Blu Genes Foundation | Tay-Sachs Disease

What Is Tay-Sachs Disease?

Tay-Sachs disease is a rare and fatal inherited genetic disorder that causes a progressive build-up of a fatty substance in the nerve cells (neurons) of the brain and spinal cord because of a defect in a gene called HEXA. The most common form of the disease strikes in infancy. Affected infants appear healthy at birth, but by 3 to 6 months of age they begin to weaken and lose motor skills, and they develop an exaggerated startle reaction to loud noises. As the disease progresses, neurological impairment increases, causing seizures and paralysis. These children rarely live past the age of 4 years. Less common forms of the disease that first show symptoms later (juvenile- and adult-onset) also occur and progression of the neurological impairment, while still severe, is generally slower than the infantile-onset form.

Why Is the HEXA Gene Important?

The HEXA gene produces an enzyme called ß-hexosaminidase A, which plays critical role in breaking down a fatty substance called GM2 ganglioside in the central nervous system. Mutations in the HEXA gene disrupt production of the ß-hexosaminidase A enzyme, resulting in a toxic build-up of the GM2 ganglioside in the cells of the central nervous system.

How Is Tay-Sachs Disease Inherited?

Tay-Sachs disease is a recessive condition, meaning that an affected individual must have two defective copies of the gene: one from each parent. The parents are carriers, but don’t have the disease themselves.

How Common Is Tay-Sachs Disease?1, 2

Tay-Sachs is a rare disease. In the general population, approximately 1 person in 250 is a carrier for Tay-Sachs disease. However, certain population groups have a higher incidence. In people of Ashkenazi Jewish descent, it’s estimated that 1 person in 27 is a carrier. People of Irish descent, the French Canadian community in the eastern St. Lawrence River Valley, and the Cajun community in Louisiana are among those groups identified with a higher prevalence of carriers. Nevertheless, Tay-Sachs disease is found across all racial, ethnic and religious populations worldwide.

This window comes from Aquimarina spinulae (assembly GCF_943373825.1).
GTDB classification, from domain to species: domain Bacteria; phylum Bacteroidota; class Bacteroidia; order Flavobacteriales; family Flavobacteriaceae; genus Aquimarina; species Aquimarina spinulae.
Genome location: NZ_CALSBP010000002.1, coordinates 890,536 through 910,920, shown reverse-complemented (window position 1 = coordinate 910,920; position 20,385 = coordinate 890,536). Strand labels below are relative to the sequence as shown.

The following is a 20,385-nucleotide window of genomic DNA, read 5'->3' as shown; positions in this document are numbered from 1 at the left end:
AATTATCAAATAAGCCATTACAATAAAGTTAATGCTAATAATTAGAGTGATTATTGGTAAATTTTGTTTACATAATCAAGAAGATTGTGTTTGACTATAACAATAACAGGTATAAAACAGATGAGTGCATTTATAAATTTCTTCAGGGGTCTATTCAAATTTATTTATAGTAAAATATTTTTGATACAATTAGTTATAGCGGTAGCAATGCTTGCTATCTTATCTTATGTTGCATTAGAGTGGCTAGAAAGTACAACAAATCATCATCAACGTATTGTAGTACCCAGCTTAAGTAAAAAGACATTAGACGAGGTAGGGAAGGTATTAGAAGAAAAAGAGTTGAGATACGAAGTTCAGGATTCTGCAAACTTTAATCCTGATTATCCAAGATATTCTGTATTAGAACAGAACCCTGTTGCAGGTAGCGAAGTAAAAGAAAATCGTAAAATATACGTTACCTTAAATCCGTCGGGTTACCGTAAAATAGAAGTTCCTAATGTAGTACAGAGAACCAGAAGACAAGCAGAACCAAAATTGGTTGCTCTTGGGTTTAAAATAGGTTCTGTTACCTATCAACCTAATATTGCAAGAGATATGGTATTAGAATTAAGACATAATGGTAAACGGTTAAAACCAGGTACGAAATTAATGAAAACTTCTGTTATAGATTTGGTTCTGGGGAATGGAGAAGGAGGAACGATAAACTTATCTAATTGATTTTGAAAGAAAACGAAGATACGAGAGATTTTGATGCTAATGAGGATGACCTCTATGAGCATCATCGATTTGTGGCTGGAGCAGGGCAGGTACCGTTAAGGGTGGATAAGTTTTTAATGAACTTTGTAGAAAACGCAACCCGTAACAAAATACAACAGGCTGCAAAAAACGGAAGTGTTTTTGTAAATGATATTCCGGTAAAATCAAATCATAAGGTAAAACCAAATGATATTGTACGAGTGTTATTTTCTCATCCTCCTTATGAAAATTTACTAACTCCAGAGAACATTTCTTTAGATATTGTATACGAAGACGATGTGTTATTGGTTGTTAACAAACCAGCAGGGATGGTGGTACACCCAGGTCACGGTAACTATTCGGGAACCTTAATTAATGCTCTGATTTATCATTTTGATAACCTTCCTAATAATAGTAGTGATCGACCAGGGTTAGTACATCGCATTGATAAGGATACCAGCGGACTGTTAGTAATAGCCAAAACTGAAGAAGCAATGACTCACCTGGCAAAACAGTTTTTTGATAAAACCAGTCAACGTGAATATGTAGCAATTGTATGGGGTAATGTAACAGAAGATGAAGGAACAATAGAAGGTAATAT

What Can Be Done?

The availability of carrier screening and prenatal testing has decreased the incidence of Tay-Sachs disease in populations known to have a high risk for the disease. But babies with Tay-Sachs disease continue to be born to parents not known to be carriers.

There is currently no cure for Tay-Sachs disease. In the more common infantile- and the juvenile-onset forms of the disease, treatment is currently limited to management of symptoms and support. In the less severe adult-onset form, some preliminary success has been seen using molecular chaperone therapy, where a chemical treatment is used to protect the enzyme ß-hexosaminidase A3.

One of the most promising avenues of research is gene therapy. Gene therapy is complex, but the idea is to find a way of “packaging” a correct version of the defective gene (HEXA in the case of Tay-Sachs disease) so that it can be delivered into the affected cells (nerve cells in the central nervous system in the case of Tay-Sachs disease), much like a patch in the case of faulty software. The goal would be for the correct gene to become functional and permanently incorporated into the affected cells.

Where Does the BLU GENES Foundation Fit In?

Tay-Sachs disease and most other diseases that are potentially treatable with gene therapy are rare. They lack visibility and the funding support available for more common diseases. But we know that the parents of a baby diagnosed with Tay-Sachs disease don’t care how rare it is, and we know they need hope.

The BLU GENES Foundation is raising funds to advance gene therapy and find a cure for genetic disorders, beginning with Tay-Sachs disease. We believe in offering hope where currently there is none.

  1. The website for the World Health Organization; search “Tay-Sachs disease” and select “Genes and human disease”
  2. The website for the National Center for Biotechnology Information; “Books” database; GeneReviews, “Hexosaminidase A Deficiency”; Kaback, Michael M. and Desnick, Robert J.; last update August 11, 2011.
  3. The website for the National Tay-Sachs and Allied Diseases Association; “Research Guide for Families”; Research by Disease; Tay-Sachs Disease

You can help by making a tax-deductible donation to advance gene therapy now.